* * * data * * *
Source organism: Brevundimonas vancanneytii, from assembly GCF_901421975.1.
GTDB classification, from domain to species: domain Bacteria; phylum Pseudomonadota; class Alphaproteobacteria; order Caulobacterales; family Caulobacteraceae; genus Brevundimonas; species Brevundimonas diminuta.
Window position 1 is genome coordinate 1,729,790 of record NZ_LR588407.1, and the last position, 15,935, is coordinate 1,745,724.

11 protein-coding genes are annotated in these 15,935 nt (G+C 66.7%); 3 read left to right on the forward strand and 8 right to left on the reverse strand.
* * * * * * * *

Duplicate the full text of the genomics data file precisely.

Source organism: Brevundimonas vancanneytii, from assembly GCF_901421975.1.
GTDB classification, from domain to species: domain Bacteria; phylum Pseudomonadota; class Alphaproteobacteria; order Caulobacterales; family Caulobacteraceae; genus Brevundimonas; species Brevundimonas diminuta.
Window position 1 is genome coordinate 1,729,790 of record NZ_LR588407.1, and the last position, 15,935, is coordinate 1,745,724.

11 protein-coding genes are annotated in these 15,935 nt (G+C 66.7%); 3 read left to right on the forward strand and 8 right to left on the reverse strand.